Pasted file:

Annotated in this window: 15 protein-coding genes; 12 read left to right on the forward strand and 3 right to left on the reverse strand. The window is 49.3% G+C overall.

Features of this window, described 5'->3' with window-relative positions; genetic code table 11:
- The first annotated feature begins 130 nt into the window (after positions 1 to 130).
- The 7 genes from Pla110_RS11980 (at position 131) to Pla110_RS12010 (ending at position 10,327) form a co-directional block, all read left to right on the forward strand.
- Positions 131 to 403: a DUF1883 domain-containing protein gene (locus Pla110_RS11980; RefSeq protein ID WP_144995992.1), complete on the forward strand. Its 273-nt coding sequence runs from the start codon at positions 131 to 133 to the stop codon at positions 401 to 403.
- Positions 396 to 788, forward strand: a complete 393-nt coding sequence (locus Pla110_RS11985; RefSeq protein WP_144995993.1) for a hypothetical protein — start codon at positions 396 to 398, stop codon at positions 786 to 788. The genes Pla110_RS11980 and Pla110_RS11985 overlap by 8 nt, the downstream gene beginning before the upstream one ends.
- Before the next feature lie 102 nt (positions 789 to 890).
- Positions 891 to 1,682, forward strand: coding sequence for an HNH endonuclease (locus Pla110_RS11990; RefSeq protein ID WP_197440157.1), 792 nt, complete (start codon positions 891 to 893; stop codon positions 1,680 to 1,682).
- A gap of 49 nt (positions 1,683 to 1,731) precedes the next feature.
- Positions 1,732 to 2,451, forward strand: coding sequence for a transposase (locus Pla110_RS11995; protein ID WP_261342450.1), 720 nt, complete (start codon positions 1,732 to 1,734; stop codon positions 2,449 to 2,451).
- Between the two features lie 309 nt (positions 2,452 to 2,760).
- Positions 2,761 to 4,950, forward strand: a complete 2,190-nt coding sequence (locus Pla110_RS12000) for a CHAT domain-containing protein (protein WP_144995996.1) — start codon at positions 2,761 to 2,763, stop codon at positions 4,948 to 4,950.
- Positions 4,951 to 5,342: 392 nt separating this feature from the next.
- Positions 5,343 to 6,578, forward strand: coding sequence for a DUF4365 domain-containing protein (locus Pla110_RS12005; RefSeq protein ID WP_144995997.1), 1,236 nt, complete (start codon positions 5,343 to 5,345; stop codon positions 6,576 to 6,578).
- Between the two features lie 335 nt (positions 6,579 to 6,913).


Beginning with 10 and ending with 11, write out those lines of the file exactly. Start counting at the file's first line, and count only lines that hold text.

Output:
- Positions 1,732 to 2,451, forward strand: coding sequence for a transposase (locus Pla110_RS11995; protein ID WP_261342450.1), 720 nt, complete (start codon positions 1,732 to 1,734; stop codon positions 2,449 to 2,451).
- Between the two features lie 309 nt (positions 2,452 to 2,760).